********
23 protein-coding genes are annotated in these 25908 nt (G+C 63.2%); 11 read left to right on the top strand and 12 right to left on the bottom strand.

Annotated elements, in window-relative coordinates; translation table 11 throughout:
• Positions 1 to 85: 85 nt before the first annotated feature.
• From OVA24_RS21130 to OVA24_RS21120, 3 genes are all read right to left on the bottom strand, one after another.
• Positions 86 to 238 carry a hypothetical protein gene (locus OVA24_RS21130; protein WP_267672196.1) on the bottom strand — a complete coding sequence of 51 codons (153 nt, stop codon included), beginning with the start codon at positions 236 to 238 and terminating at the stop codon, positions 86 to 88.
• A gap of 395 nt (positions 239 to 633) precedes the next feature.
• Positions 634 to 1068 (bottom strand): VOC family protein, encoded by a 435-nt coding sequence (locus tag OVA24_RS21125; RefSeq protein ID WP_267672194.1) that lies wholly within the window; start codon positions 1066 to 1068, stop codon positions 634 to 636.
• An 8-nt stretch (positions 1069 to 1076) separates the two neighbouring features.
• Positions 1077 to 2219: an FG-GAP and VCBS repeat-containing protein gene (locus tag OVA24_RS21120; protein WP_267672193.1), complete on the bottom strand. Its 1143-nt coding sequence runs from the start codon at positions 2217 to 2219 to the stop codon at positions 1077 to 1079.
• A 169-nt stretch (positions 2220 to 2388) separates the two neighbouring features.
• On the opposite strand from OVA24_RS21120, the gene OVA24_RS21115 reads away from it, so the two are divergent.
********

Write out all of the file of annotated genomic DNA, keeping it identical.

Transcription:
23 protein-coding genes are annotated in these 25908 nt (G+C 63.2%); 11 read left to right on the top strand and 12 right to left on the bottom strand.

Annotated elements, in window-relative coordinates; translation table 11 throughout:
• Positions 1 to 85: 85 nt before the first annotated feature.
• From OVA24_RS21130 to OVA24_RS21120, 3 genes are all read right to left on the bottom strand, one after another.
• Positions 86 to 238 carry a hypothetical protein gene (locus OVA24_RS21130; protein WP_267672196.1) on the bottom strand — a complete coding sequence of 51 codons (153 nt, stop codon included), beginning with the start codon at positions 236 to 238 and terminating at the stop codon, positions 86 to 88.
• A gap of 395 nt (positions 239 to 633) precedes the next feature.
• Positions 634 to 1068 (bottom strand): VOC family protein, encoded by a 435-nt coding sequence (locus tag OVA24_RS21125; RefSeq protein ID WP_267672194.1) that lies wholly within the window; start codon positions 1066 to 1068, stop codon positions 634 to 636.
• An 8-nt stretch (positions 1069 to 1076) separates the two neighbouring features.
• Positions 1077 to 2219: an FG-GAP and VCBS repeat-containing protein gene (locus tag OVA24_RS21120; protein WP_267672193.1), complete on the bottom strand. Its 1143-nt coding sequence runs from the start codon at positions 2217 to 2219 to the stop codon at positions 1077 to 1079.
• A 169-nt stretch (positions 2220 to 2388) separates the two neighbouring features.
• On the opposite strand from OVA24_RS21120, the gene OVA24_RS21115 reads away from it, so the two are divergent.